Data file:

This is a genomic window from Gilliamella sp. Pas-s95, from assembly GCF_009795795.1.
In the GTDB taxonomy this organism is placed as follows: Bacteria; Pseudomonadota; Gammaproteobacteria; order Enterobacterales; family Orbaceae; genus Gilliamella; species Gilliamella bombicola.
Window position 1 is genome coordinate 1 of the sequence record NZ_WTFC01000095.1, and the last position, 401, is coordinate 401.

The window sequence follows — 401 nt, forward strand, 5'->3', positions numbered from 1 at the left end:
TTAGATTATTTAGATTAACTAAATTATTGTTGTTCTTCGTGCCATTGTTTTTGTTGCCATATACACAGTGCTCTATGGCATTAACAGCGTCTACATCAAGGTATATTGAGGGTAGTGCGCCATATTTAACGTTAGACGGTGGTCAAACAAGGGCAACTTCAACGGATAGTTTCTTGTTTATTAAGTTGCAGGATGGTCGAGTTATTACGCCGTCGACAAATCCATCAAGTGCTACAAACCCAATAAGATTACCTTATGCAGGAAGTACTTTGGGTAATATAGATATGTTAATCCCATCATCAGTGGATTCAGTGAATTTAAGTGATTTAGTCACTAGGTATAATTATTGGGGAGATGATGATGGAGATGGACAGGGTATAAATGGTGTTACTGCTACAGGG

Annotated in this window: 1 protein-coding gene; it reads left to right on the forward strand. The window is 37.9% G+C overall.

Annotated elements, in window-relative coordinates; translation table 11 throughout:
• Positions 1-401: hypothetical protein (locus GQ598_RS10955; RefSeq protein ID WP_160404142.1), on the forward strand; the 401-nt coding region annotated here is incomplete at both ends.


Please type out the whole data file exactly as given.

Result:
This is a genomic window from Gilliamella sp. Pas-s95, from assembly GCF_009795795.1.
In the GTDB taxonomy this organism is placed as follows: Bacteria; Pseudomonadota; Gammaproteobacteria; order Enterobacterales; family Orbaceae; genus Gilliamella; species Gilliamella bombicola.
Window position 1 is genome coordinate 1 of the sequence record NZ_WTFC01000095.1, and the last position, 401, is coordinate 401.

The window sequence follows — 401 nt, forward strand, 5'->3', positions numbered from 1 at the left end:
TTAGATTATTTAGATTAACTAAATTATTGTTGTTCTTCGTGCCATTGTTTTTGTTGCCATATACACAGTGCTCTATGGCATTAACAGCGTCTACATCAAGGTATATTGAGGGTAGTGCGCCATATTTAACGTTAGACGGTGGTCAAACAAGGGCAACTTCAACGGATAGTTTCTTGTTTATTAAGTTGCAGGATGGTCGAGTTATTACGCCGTCGACAAATCCATCAAGTGCTACAAACCCAATAAGATTACCTTATGCAGGAAGTACTTTGGGTAATATAGATATGTTAATCCCATCATCAGTGGATTCAGTGAATTTAAGTGATTTAGTCACTAGGTATAATTATTGGGGAGATGATGATGGAGATGGACAGGGTATAAATGGTGTTACTGCTACAGGG

Annotated in this window: 1 protein-coding gene; it reads left to right on the forward strand. The window is 37.9% G+C overall.

Annotated elements, in window-relative coordinates; translation table 11 throughout:
• Positions 1-401: hypothetical protein (locus GQ598_RS10955; RefSeq protein ID WP_160404142.1), on the forward strand; the 401-nt coding region annotated here is incomplete at both ends.